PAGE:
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In-situ near-field probe microscopy of plasma processing



Alexander Tselev, Jeffrey Fagan, Andrei Kolmakov


There exists a great necessity for in situ nanoscale characterization of surfaces and thin films during plasma treatments. To address this need, the current approaches rely on either ‘post mortem' sample microscopy, or in situ optical methods. The latter, however, lack the required nanoscale spatial resolution. In this paper, we propose scanning near-field microwave microscopy to monitor plasma-assisted processes with a submicron spatial resolution. In our approach, a plasma environment with an object of interest is separated from the near-field probe and the rest of the microscope by a SiN membrane of a few-10s nm thickness, and the imaging is performed through this membrane. As a proof of concept, we were able to monitor gradual transformations of carbon nanotube films upon plasma-induced oxidation by a low-pressure air plasma. In the implemented approach with the near-field probe in contact with the membrane, the plasma processing should be interrupted during imaging to preserve the membrane integrity. Possible solutions to achieve in situ real-time imaging during plasma conditions are discussed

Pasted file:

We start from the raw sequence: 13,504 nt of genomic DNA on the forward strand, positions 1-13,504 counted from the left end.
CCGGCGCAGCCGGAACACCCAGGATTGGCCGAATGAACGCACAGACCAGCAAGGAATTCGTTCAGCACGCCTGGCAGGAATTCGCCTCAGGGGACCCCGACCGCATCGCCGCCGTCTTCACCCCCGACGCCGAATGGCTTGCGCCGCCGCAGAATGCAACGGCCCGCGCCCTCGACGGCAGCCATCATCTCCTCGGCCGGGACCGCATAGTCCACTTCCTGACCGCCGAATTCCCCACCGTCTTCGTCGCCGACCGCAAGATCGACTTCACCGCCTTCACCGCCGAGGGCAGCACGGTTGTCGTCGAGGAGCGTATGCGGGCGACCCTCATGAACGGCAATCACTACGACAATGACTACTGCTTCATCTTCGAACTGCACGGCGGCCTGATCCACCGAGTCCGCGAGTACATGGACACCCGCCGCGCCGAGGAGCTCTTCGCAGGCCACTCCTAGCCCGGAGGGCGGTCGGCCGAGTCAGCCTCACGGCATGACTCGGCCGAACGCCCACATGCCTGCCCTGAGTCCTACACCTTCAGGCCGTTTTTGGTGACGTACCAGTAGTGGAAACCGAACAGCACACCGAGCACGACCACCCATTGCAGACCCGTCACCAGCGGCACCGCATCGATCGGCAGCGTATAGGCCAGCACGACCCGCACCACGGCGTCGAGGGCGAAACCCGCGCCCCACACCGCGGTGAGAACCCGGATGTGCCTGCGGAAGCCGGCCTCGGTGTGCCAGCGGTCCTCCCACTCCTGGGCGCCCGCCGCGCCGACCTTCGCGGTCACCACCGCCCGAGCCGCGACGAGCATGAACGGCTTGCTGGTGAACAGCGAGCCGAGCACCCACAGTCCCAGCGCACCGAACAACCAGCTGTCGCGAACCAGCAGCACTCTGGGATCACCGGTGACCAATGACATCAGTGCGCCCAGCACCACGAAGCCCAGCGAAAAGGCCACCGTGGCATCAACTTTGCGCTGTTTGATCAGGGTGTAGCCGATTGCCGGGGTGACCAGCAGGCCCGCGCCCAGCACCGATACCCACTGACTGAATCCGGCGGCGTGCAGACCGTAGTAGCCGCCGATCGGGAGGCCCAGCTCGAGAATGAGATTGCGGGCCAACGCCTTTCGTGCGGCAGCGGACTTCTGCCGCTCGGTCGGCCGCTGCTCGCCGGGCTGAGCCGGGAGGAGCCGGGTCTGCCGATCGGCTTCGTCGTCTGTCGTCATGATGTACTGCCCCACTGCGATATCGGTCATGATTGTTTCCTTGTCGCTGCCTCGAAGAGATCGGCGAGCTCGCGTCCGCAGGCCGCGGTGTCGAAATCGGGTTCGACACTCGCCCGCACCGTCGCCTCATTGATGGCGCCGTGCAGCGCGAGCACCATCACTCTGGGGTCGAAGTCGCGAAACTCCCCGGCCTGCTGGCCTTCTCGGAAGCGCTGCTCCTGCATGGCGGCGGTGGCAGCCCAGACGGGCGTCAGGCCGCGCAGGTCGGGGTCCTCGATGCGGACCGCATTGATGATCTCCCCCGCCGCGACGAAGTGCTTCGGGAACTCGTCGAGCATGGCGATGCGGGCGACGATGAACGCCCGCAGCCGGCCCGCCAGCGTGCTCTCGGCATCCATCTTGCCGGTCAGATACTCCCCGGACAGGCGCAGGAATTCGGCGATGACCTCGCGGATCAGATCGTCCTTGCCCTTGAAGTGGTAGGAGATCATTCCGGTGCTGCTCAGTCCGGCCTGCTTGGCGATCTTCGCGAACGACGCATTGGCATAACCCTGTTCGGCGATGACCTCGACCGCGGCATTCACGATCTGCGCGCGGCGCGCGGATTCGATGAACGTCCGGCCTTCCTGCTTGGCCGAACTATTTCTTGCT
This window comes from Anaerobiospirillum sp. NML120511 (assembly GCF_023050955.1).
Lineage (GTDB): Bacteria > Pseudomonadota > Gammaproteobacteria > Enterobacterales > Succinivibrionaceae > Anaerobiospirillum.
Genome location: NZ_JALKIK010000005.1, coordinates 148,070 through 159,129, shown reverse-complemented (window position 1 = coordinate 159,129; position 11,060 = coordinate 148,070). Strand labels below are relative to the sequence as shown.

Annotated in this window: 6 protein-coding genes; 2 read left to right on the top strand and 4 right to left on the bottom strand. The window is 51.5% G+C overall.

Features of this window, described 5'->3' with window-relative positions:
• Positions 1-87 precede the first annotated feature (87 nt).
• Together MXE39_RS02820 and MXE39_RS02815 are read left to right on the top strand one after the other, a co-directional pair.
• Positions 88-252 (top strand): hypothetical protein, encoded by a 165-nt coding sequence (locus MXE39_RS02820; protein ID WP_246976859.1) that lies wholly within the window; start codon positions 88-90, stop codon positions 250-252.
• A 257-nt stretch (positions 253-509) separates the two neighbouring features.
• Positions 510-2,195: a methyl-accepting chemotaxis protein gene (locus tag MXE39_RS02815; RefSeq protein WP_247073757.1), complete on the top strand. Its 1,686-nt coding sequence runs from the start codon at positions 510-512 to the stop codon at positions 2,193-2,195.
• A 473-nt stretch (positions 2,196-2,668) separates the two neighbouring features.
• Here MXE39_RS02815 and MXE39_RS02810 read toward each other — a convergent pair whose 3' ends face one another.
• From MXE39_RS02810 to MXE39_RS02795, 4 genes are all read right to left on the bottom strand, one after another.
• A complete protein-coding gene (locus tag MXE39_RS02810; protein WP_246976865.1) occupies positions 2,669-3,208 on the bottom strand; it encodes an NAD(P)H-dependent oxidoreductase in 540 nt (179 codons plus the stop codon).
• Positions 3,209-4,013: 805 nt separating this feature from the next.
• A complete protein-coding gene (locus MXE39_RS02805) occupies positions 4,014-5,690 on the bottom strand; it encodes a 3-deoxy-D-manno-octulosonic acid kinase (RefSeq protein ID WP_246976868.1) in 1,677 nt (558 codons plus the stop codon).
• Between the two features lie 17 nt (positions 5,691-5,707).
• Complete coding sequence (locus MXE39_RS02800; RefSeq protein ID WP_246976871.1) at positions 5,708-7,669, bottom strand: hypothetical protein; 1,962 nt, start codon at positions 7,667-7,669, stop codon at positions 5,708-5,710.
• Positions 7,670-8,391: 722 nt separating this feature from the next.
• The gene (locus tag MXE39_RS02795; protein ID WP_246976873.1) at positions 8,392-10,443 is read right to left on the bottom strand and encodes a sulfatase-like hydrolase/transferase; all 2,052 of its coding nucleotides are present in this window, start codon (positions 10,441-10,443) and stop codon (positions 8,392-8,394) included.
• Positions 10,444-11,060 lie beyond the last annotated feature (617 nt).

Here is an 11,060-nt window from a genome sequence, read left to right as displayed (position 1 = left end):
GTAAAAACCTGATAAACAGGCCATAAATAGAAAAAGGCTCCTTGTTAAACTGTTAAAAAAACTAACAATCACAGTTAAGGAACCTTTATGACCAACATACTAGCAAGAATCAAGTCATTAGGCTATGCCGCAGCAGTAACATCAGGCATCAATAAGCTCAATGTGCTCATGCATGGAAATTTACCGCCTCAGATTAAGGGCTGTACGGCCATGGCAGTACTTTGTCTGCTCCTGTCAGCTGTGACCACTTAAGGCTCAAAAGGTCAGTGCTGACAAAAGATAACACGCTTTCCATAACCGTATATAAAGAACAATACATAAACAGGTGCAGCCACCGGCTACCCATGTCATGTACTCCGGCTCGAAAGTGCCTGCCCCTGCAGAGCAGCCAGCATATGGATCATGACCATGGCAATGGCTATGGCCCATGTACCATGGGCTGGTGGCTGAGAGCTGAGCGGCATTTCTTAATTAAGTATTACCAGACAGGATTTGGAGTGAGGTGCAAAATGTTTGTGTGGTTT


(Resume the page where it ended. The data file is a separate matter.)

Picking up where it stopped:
Applied Physics Letters


in situ, scanning probe microscopy, microwave impedance microscopy, plasma processing, carbon nanotubes


Tselev, A. , Fagan, J. and Kolmakov, A. (2018), In-situ near-field probe microscopy of plasma processing, Applied Physics Letters, [online],, (Accessed May 19, 2024)


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Created December 26, 2018, Updated October 12, 2021